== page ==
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Libyan Newswire

Why can’t America just take out Assad?

SyriaWhy can’t America just take out Assad?

By David Alpher

Published 9 April 2017

As costly as Western inaction in Syria has been in the six years since the Arab Spring uprisings first took hold in Syria, recent history suggests that removing Assad in a hurry would be an even bigger mistake. Unlike in a game of chess, in war removing the king is not the end, but only another beginning. Targeting Assad would likely give birth to the same kind of catastrophe we saw in Libya after Muammar Gaddafi’s fall. In Libya, with no true civil governance to hold the structure together, tribal alliances collapsed and a four-way fight for power emerged. Assad shouldn’t remain in power – he’s been proving that for six years. The recent Sarin gas attack is only the most recent on a long list of other human rights violations. But he should be part of a political and legal process that removes him. That process must come from the Syrians themselves, not from the outside.

The Trump administration has done an abrupt about-face on Syria, contradicting its own nascent foreign policy. Within twenty-four hours, it went from calling out the Assad regime for using chemical weapons to launching missiles at military targets. As limited as the strikes were, there are also statements that plans are in the works to target Syrian President Bashar al-Assad: It “would seem there would be no role for him to govern the Syrian people,” U.S. Secretary of State Rex Tillerson said of Assad on 6 April.

As costly as inaction has been in the six years since the Arab Spring uprisings first took hold in Syria, recent history suggests that removing Assad in a hurry would be an even bigger mistake. In sixteen years studying and working with complex conflicts like Syria, I have yet to see an exception to this rule.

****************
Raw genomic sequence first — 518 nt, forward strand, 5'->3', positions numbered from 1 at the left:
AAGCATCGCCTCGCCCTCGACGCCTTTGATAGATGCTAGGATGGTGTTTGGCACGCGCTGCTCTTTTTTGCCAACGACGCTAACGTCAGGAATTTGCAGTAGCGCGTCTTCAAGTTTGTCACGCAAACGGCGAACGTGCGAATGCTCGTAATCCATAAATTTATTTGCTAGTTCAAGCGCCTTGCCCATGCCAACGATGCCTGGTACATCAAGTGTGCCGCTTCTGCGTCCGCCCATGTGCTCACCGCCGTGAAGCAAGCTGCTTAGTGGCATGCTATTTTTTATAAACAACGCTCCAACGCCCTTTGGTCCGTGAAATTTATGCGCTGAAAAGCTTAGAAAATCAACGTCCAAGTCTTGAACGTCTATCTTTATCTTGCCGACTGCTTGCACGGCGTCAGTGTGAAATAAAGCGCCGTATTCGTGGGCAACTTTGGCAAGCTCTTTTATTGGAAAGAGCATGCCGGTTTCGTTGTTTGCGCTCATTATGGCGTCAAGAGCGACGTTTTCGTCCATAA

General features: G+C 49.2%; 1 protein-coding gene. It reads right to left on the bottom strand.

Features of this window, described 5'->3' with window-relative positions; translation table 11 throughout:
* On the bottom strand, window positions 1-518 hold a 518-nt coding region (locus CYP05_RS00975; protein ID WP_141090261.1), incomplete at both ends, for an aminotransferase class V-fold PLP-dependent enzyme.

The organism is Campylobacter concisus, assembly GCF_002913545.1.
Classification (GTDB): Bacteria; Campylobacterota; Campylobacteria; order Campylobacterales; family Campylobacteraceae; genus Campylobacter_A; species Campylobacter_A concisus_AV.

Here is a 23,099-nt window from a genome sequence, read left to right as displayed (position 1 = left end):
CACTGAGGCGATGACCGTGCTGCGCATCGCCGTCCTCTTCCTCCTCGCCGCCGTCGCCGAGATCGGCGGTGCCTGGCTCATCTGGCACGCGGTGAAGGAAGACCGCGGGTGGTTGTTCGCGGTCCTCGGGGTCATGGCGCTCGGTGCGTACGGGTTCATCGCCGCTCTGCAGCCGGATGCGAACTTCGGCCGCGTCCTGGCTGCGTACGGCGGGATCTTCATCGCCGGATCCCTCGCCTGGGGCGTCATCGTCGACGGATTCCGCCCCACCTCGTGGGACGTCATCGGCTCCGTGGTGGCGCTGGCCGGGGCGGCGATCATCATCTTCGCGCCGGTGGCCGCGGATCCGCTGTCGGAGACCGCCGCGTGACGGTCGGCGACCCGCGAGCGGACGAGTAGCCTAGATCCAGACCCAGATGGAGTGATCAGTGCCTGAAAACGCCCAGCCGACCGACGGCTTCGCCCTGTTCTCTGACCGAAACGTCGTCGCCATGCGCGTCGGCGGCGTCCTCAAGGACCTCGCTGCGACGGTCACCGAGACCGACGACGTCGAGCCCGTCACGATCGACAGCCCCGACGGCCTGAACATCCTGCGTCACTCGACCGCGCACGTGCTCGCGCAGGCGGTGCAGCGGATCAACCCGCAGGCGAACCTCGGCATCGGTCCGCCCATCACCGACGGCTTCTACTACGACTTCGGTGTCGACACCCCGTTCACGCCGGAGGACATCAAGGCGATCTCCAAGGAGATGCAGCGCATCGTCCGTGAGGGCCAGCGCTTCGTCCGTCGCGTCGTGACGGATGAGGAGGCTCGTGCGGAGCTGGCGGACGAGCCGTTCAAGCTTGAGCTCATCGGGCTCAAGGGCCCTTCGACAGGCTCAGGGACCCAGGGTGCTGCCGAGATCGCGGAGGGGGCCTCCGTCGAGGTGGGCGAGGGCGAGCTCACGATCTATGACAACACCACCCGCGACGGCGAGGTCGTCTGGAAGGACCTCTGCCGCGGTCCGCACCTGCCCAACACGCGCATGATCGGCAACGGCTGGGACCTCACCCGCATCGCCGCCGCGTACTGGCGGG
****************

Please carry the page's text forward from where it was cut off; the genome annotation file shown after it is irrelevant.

We know where this goes next
Targeting Assad would likely give birth to the same kind of catastrophe we saw in Libya after Muammar Gaddafi’s fall. In Libya, with no true civil governance to hold the structure together, tribal alliances collapsed and a four-way fight for power emerged. It continues even now, accented by a growing presence of the Islamic State. The power vacuum that would follow the sudden and unwise removal of Assad could be worse than the current warfare, and nourish the already fertile growing conditions for violent extremist and paramilitary actors.

Assad shouldn’t remain in power – he’s been proving that for six years. The recent Sarin gas attack is only the most recent on a long list of other human rights violations. But he should be part of a political and legal process that removes him. That process must come from the Syrians themselves, not from the outside. His departure should be negotiated with Syrian civil society leadership to legitimize the claim to power of a civilian government. Justice for his crimes should be served by Syrian courts.

Here’s why:

Nature abhors a vacuum: Unlike in a game of chess, in war removing the king is not the end, but only another beginning. The idea that Syria still exists as it looks on the map is a fantasy. Part of its territory is held by the government, part is lost to the Islamic State, part of it is in rebel hands. It won’t come cleanly back together should the fighting suddenly end tomorrow.

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